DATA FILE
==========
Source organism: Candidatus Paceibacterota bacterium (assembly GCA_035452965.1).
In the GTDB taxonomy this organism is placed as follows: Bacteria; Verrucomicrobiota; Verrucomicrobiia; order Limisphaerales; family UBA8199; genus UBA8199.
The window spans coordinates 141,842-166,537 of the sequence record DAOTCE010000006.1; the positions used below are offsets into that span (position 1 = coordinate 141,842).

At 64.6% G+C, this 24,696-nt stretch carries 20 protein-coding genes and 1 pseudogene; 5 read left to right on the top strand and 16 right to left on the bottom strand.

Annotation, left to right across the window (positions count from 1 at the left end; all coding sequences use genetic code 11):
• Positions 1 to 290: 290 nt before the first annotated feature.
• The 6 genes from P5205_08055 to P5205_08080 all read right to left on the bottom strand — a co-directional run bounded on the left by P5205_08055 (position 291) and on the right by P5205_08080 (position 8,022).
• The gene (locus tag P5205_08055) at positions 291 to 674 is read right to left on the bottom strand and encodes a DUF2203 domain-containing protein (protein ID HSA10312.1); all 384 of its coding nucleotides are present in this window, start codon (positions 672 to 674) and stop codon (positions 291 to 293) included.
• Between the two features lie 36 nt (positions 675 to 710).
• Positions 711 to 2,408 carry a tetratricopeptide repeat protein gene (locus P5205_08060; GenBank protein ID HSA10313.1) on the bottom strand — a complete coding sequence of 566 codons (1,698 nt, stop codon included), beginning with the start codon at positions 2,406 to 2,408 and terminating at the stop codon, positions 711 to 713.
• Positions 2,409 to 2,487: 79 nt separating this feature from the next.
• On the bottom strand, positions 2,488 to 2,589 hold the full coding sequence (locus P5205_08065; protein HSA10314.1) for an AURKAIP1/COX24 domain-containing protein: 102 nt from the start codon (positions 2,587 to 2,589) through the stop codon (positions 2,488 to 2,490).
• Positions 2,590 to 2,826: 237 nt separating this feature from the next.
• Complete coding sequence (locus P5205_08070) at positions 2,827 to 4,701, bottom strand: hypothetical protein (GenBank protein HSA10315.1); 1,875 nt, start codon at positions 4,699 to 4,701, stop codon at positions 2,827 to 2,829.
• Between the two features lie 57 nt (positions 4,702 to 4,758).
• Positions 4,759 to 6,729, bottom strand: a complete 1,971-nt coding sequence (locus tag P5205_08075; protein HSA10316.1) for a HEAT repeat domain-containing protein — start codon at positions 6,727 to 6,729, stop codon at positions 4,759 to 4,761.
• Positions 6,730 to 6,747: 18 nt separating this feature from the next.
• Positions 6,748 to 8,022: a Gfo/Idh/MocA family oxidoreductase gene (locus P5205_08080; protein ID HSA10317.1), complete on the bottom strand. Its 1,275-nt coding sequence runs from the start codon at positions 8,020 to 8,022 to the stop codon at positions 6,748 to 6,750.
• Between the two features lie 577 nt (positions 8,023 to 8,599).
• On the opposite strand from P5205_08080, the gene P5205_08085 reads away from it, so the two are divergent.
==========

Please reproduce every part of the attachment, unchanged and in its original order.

Source organism: Candidatus Paceibacterota bacterium (assembly GCA_035452965.1).
In the GTDB taxonomy this organism is placed as follows: Bacteria; Verrucomicrobiota; Verrucomicrobiia; order Limisphaerales; family UBA8199; genus UBA8199.
The window spans coordinates 141,842-166,537 of the sequence record DAOTCE010000006.1; the positions used below are offsets into that span (position 1 = coordinate 141,842).

At 64.6% G+C, this 24,696-nt stretch carries 20 protein-coding genes and 1 pseudogene; 5 read left to right on the top strand and 16 right to left on the bottom strand.

Annotation, left to right across the window (positions count from 1 at the left end; all coding sequences use genetic code 11):
• Positions 1 to 290: 290 nt before the first annotated feature.
• The 6 genes from P5205_08055 to P5205_08080 all read right to left on the bottom strand — a co-directional run bounded on the left by P5205_08055 (position 291) and on the right by P5205_08080 (position 8,022).
• The gene (locus tag P5205_08055) at positions 291 to 674 is read right to left on the bottom strand and encodes a DUF2203 domain-containing protein (protein ID HSA10312.1); all 384 of its coding nucleotides are present in this window, start codon (positions 672 to 674) and stop codon (positions 291 to 293) included.
• Between the two features lie 36 nt (positions 675 to 710).
• Positions 711 to 2,408 carry a tetratricopeptide repeat protein gene (locus P5205_08060; GenBank protein ID HSA10313.1) on the bottom strand — a complete coding sequence of 566 codons (1,698 nt, stop codon included), beginning with the start codon at positions 2,406 to 2,408 and terminating at the stop codon, positions 711 to 713.
• Positions 2,409 to 2,487: 79 nt separating this feature from the next.
• On the bottom strand, positions 2,488 to 2,589 hold the full coding sequence (locus P5205_08065; protein HSA10314.1) for an AURKAIP1/COX24 domain-containing protein: 102 nt from the start codon (positions 2,587 to 2,589) through the stop codon (positions 2,488 to 2,490).
• Positions 2,590 to 2,826: 237 nt separating this feature from the next.
• Complete coding sequence (locus P5205_08070) at positions 2,827 to 4,701, bottom strand: hypothetical protein (GenBank protein HSA10315.1); 1,875 nt, start codon at positions 4,699 to 4,701, stop codon at positions 2,827 to 2,829.
• Between the two features lie 57 nt (positions 4,702 to 4,758).
• Positions 4,759 to 6,729, bottom strand: a complete 1,971-nt coding sequence (locus tag P5205_08075; protein HSA10316.1) for a HEAT repeat domain-containing protein — start codon at positions 6,727 to 6,729, stop codon at positions 4,759 to 4,761.
• Positions 6,730 to 6,747: 18 nt separating this feature from the next.
• Positions 6,748 to 8,022: a Gfo/Idh/MocA family oxidoreductase gene (locus P5205_08080; protein ID HSA10317.1), complete on the bottom strand. Its 1,275-nt coding sequence runs from the start codon at positions 8,020 to 8,022 to the stop codon at positions 6,748 to 6,750.
• Between the two features lie 577 nt (positions 8,023 to 8,599).
• On the opposite strand from P5205_08080, the gene P5205_08085 reads away from it, so the two are divergent.